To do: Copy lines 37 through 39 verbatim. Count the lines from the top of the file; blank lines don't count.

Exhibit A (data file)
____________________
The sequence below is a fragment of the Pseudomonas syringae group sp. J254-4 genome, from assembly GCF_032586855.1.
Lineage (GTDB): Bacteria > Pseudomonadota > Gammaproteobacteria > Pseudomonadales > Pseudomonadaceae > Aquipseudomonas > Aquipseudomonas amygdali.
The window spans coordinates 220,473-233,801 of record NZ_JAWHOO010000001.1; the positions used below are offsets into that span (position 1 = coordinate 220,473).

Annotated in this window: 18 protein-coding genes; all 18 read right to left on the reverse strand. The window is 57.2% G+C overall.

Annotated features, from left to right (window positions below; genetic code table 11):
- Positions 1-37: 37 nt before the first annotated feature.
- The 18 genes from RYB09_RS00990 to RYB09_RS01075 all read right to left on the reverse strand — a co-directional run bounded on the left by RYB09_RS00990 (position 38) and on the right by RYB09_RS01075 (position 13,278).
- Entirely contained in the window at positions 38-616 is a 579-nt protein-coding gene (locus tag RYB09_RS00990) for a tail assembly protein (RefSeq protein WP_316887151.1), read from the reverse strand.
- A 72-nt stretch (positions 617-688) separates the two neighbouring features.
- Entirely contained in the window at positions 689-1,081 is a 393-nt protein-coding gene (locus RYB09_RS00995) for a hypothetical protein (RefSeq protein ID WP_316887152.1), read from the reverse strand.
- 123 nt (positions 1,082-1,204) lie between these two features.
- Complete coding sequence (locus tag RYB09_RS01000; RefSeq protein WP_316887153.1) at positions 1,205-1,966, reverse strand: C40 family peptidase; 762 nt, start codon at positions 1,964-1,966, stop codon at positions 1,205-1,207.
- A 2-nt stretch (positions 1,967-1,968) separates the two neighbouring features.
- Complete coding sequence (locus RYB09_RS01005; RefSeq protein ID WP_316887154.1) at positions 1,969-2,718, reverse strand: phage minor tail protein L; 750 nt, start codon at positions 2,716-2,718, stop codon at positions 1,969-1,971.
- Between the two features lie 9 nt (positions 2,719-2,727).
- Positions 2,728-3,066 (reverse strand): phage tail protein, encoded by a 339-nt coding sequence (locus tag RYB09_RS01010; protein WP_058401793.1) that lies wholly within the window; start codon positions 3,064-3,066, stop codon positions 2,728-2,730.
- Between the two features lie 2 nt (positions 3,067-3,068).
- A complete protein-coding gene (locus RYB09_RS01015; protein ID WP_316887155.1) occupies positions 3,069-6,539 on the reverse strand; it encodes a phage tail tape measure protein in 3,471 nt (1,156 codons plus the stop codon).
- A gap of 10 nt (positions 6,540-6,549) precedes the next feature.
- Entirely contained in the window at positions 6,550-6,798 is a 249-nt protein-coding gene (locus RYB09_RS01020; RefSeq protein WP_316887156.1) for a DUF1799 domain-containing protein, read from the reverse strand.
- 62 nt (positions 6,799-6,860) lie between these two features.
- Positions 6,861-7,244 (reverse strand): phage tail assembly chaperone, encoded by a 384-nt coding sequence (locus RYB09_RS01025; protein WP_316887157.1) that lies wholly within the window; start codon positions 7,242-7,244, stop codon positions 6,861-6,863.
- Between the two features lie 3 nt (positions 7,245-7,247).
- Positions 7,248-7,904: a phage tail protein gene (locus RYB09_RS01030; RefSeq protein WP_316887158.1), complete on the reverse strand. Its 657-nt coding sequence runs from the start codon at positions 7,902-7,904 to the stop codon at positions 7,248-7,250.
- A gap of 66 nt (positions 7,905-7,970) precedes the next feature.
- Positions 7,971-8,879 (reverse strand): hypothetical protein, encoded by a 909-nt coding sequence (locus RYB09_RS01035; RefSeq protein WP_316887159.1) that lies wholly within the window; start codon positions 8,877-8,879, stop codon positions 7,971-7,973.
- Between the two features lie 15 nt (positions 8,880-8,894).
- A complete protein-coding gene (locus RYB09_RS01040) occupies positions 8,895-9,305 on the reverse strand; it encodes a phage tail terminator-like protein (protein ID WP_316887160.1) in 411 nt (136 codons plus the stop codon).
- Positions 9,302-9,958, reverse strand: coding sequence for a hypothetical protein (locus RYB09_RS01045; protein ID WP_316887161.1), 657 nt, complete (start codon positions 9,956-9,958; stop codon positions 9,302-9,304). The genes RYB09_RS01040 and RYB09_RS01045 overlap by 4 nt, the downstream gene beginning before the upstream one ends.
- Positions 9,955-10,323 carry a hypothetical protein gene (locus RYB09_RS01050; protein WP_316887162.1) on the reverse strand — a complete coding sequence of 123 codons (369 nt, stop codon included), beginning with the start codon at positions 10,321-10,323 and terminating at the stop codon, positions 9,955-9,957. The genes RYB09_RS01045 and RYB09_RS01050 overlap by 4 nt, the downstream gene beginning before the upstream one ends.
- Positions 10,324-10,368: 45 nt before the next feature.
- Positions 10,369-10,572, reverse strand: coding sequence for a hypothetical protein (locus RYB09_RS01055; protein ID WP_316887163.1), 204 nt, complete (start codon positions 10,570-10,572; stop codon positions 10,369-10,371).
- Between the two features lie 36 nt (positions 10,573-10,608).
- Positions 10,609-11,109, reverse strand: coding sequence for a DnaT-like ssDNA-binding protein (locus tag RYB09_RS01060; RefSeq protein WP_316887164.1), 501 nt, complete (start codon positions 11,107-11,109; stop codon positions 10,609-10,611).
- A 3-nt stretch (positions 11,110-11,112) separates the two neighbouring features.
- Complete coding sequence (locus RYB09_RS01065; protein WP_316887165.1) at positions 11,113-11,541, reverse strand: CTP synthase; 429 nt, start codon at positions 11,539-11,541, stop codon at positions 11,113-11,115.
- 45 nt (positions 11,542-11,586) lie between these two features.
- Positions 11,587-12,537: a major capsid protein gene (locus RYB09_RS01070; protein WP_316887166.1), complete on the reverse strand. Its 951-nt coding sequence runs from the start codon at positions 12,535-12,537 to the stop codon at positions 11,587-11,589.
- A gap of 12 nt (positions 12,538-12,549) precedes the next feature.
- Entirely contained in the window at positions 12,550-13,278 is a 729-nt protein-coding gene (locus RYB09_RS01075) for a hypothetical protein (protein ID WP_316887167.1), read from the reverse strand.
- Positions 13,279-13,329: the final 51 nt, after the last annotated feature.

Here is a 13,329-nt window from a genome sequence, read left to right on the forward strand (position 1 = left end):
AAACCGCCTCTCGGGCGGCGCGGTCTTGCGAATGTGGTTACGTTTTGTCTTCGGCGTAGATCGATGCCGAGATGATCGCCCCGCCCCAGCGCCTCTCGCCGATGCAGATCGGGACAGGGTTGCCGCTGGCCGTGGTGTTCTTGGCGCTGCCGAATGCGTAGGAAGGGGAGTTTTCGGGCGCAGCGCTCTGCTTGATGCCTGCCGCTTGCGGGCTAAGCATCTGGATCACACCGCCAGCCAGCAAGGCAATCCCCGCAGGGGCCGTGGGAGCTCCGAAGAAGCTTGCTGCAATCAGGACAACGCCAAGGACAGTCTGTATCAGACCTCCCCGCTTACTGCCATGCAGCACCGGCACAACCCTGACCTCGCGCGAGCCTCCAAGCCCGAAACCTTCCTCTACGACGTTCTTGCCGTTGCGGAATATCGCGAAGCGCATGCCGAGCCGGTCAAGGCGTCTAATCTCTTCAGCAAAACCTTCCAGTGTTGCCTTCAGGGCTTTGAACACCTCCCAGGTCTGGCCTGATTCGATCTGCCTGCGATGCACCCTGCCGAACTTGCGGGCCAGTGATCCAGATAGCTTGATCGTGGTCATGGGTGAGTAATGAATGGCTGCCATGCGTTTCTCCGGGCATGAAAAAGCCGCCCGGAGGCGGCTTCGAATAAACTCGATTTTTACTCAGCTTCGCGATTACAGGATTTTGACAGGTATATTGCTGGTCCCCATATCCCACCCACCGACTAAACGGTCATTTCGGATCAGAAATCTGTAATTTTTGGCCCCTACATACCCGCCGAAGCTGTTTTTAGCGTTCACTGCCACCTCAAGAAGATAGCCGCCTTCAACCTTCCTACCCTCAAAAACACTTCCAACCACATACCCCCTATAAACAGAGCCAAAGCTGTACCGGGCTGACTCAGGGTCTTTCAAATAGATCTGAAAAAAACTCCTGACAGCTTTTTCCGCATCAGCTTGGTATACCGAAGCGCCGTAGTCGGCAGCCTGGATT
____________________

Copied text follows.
- 45 nt (positions 11,542-11,586) lie between these two features.
- Positions 11,587-12,537: a major capsid protein gene (locus RYB09_RS01070; protein WP_316887166.1), complete on the reverse strand. Its 951-nt coding sequence runs from the start codon at positions 12,535-12,537 to the stop codon at positions 11,587-11,589.
- A gap of 12 nt (positions 12,538-12,549) precedes the next feature.